lsp

    Senior Member
    NY
    US, English
    Silvia said:
    What does that have to do with "della/per la serie"?

    What do announcers say when they are presenting a tv program or a tv series?

    Ed ora una nuova puntata della serie "Happy days" (Is there anything similar?)
    I am so lost now. Please Silvia, do you think you could drum up some more (simple) examples?
     

    Silvia

    Senior Member
    Italian
    Other examples?

    Tra pochi istanti, per la serie "Il Conte di Montecristo", trasmetteremo la seconda ed ultima puntata.

    Tra poco andrà in onda la seconda parte della serie "Alla conquista del West"

    Questi sono tutti esempi da cui è nato il modo di dire "per la serie", "della serie".
     
    Hi guys,

    When something happens or is said over and over again we sometimes add a cheeky comment "della serie: X" (where X is often a proverb) to underline it's nothing new, it's something that keeps happening.

    Paul aveva detto che non avrebbe mangiato cioccolato per un mese, ma ha appena divorato un'intera tavoletta! (della serie: le ultime parole famose")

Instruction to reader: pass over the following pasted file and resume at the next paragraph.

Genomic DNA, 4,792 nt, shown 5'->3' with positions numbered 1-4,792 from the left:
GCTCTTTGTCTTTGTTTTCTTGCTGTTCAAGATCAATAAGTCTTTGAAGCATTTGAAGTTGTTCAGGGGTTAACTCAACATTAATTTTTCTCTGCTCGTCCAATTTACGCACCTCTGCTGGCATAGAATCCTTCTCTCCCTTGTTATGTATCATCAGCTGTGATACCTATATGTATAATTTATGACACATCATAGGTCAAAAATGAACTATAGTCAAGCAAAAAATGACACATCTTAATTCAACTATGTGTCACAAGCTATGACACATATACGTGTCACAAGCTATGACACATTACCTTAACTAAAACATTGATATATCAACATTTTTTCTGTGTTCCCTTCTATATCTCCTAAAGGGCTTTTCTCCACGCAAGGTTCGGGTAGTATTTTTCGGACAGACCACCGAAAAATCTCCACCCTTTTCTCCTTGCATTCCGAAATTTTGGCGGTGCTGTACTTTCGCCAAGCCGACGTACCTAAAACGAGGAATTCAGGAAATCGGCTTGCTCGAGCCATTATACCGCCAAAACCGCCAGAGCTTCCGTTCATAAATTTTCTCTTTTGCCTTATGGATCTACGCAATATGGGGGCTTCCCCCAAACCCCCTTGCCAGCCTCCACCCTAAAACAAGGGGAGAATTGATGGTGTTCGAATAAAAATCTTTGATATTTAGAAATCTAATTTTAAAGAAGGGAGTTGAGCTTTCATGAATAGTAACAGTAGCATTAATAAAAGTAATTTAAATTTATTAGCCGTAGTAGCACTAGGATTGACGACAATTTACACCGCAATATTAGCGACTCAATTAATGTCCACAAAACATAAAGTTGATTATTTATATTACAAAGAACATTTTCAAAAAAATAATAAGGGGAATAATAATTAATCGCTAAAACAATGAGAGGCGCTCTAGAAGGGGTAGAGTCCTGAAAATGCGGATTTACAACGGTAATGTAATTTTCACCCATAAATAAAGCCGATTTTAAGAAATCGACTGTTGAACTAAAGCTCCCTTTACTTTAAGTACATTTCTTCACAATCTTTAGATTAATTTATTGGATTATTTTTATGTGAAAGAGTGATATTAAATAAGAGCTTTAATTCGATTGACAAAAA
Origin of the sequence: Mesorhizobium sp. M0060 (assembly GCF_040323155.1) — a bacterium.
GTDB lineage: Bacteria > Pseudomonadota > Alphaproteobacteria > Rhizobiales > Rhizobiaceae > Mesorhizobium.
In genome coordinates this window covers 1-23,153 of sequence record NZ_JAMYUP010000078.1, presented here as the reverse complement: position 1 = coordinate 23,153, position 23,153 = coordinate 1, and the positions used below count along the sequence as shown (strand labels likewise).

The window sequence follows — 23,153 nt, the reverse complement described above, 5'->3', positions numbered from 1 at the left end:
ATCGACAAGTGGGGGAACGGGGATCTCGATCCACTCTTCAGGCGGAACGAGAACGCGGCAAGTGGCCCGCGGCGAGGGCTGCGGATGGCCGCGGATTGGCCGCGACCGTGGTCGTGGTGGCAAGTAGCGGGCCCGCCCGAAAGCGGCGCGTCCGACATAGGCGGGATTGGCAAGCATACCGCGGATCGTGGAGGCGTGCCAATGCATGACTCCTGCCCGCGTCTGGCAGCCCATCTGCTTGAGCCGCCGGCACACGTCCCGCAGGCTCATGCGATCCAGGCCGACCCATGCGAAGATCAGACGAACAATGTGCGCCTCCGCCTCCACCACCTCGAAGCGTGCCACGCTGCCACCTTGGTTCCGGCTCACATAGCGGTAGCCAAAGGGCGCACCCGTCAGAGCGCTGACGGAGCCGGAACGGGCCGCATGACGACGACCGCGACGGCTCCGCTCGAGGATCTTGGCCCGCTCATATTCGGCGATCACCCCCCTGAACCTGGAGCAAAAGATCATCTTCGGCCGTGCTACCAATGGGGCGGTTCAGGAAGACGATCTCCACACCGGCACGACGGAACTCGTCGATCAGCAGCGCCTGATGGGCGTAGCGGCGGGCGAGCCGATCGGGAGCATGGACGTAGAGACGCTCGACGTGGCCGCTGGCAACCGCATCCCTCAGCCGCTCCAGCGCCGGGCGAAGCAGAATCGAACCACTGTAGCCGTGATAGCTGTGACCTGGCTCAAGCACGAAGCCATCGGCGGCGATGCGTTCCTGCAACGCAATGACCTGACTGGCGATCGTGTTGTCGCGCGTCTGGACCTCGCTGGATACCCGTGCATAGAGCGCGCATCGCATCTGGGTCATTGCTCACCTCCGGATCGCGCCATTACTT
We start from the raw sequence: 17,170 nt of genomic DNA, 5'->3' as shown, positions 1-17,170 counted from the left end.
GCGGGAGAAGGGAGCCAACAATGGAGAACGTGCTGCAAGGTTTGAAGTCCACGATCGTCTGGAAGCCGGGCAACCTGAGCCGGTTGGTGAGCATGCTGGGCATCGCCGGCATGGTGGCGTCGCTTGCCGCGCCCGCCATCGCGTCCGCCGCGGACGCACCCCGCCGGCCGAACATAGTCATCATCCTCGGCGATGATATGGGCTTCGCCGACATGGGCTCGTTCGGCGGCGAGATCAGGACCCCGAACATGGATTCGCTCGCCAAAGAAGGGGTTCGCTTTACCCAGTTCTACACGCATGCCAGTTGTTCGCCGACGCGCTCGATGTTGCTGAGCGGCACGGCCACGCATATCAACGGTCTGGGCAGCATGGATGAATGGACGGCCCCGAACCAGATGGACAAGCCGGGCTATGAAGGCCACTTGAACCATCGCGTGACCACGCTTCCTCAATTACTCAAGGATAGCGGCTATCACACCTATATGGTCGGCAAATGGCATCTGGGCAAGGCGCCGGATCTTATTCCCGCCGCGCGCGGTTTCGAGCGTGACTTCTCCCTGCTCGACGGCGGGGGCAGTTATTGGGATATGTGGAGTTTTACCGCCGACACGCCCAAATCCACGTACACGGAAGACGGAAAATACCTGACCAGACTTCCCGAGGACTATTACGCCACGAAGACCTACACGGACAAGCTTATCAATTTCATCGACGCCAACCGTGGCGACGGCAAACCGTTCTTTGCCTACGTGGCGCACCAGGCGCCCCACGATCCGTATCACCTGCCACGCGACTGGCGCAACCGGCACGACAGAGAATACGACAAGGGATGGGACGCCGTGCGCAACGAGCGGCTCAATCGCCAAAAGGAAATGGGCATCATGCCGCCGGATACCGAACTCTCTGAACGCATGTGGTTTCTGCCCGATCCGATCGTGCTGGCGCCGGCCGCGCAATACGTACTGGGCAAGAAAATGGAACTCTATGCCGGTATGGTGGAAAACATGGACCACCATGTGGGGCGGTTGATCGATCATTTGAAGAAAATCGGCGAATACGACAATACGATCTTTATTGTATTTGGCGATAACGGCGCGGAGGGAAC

Paul said he wouldn't eat chocolate for a month, but he's just scoffed down a whole bar! (....: last famous words)

    Avevi promesso che non avresti più fumato, ma ti sei appena acceso una sigaretta (della serie: mai dire mai)
    You promised you would never smoke any more but you've just lit up a cigarette (....: never say never)

    Cheers.
     

    DAH

    Senior Member
    USA/California--English
    I don't recall anything similar, but others might have something to suggest.

    P.S. avrebbe mangiato = would have eaten
     

    TimLA

    Member Emeritus
    English - US
    Hey dude!
    We have a variety of ironic/offensive ways of saying something similar, but not exactly.
    ...one of many.
    ...and another one.
    ...and yet another one.
    ...and another.
    ...yeah and that's a surprise!
    ...something new?

    Did you hear Liz Taylor is getting married again: (any of the phrases)
    I'm starting my new diet on Monday!: (any of the phrases)
    etc.

    But they're not "fixed" like your Italian one.

    Chiors...
     

    AngelEyes

    Senior Member
    English - United States
    When something happens or is said over and over again we sometimes add a cheeky comment "della serie: X" (where X is often a proverb) to underline it's nothing new, it's something that keeps happening.
    AE:
    a. "Yeah, yeah. Don't beat it to death."
    b. "Been there. Done that."
    c. "Same old song and dance."

    Paul aveva detto che non avrebbe mangiato cioccolato per un mese, ma ha appena divorato un'intera tavoletta! (della serie: le ultime parole famose")